Juan Cole has an excellent interim summary in the Khan story, acknowledging the errors in the original reports (supported by Condi Rice's initial confirmation) yet still managing to make it Bush's fault.
While I'm not sure I completely agree with his premise, it certainly does look like the administration plays pretty close to the line whenever releasing sensitive or classified material is politically expedient. Toward the end of Cole's column he mentions that the Brits are ticked at us not only for our role in outing Khan, but also for publicizing the name of one of the suspects they did manage to catch in the botched sting operation.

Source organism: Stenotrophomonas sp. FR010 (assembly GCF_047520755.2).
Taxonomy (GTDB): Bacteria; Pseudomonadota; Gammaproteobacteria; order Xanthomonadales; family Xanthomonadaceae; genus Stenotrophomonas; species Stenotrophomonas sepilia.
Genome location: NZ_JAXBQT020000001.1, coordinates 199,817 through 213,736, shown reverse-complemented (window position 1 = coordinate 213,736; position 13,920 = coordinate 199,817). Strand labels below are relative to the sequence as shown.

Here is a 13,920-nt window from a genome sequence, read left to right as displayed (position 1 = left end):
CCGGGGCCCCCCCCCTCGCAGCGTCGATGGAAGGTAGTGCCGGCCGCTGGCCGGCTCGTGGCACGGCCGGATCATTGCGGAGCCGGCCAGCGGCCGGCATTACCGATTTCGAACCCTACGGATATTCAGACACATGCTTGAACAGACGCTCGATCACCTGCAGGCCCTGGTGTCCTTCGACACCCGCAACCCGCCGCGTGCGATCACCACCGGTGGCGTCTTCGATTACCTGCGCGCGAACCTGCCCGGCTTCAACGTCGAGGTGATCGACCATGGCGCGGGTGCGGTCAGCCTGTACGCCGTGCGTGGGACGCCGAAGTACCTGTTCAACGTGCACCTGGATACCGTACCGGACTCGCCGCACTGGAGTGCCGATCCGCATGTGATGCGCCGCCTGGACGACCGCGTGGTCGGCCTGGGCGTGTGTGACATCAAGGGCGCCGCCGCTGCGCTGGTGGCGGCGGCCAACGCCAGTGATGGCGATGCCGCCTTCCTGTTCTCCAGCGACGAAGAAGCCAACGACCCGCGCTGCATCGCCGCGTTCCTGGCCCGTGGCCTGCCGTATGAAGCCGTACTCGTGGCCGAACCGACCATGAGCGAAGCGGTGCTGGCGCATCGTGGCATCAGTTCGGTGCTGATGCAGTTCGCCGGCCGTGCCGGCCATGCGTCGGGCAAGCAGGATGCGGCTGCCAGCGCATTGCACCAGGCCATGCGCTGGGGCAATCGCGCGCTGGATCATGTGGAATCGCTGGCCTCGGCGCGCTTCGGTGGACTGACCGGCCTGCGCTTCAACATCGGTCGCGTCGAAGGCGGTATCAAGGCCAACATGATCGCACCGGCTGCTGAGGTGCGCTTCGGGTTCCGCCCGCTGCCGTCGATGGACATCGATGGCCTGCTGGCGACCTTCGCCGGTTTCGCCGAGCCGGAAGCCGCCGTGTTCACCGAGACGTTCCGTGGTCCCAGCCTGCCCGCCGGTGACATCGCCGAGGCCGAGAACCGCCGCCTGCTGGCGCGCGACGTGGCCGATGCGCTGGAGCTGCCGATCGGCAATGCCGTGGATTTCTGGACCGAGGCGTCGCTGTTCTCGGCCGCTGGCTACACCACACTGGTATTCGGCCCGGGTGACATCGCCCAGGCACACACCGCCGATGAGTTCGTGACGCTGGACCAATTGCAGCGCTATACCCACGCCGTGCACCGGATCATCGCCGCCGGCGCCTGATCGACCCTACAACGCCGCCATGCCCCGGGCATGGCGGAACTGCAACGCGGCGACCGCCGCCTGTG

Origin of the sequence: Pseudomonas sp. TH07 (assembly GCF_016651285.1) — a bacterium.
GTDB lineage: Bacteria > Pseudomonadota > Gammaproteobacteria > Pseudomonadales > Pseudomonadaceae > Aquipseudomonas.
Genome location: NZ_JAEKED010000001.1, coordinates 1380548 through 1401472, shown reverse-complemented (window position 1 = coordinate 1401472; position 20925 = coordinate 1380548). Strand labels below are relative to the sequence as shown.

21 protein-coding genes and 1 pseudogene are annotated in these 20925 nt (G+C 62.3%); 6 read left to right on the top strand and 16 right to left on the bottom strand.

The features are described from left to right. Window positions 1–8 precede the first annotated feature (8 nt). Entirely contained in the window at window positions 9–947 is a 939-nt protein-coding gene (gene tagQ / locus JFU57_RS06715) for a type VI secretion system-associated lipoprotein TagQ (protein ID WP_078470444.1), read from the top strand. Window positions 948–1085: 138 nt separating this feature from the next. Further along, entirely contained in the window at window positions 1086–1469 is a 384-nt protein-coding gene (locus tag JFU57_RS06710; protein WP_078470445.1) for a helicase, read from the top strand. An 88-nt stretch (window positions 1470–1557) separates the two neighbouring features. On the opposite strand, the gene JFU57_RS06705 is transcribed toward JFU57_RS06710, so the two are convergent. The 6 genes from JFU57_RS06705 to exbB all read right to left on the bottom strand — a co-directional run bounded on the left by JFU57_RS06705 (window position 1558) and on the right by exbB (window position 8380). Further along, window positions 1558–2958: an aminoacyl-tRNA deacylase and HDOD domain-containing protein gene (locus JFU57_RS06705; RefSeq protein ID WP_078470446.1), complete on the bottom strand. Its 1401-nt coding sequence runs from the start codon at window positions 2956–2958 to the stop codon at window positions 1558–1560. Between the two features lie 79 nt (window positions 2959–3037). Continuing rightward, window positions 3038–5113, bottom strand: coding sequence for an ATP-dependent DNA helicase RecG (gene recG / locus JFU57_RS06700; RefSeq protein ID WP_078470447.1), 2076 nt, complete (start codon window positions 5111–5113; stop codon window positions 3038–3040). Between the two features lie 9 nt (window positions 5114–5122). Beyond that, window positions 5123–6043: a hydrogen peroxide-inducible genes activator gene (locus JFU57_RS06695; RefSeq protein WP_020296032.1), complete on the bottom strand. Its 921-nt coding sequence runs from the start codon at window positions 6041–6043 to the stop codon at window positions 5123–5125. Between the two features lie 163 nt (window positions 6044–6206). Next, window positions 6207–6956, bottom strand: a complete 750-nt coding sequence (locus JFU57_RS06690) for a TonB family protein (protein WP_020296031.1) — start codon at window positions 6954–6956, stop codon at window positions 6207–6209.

In addition, it's becoming very clear that the forces of counter-terrorism would be in a far stronger position had Ridge not made his big announcement. According to Cole, "after the Ridge announcement, the level of 'chatter' among radical Islamists fell off dramatically." If Al Qaeda were still chattering unaware of our listening ears, if Khan was still in place helping to track communications, if the operatives in England were going about their business, making contacts, etc., all under surveillance, it's possible our side could have had a major victory. As it is, the Brits were able to capture and charge fewer than half of the cell they knew about, and find themselves with a much more limited scope for further investigation.
(Cole does not mention yesterday's Salon column that suggests Pakistan officials had a vested interest in exposing Khan's arrest and blaming it on the US. Hopefully his comments are forthcoming.)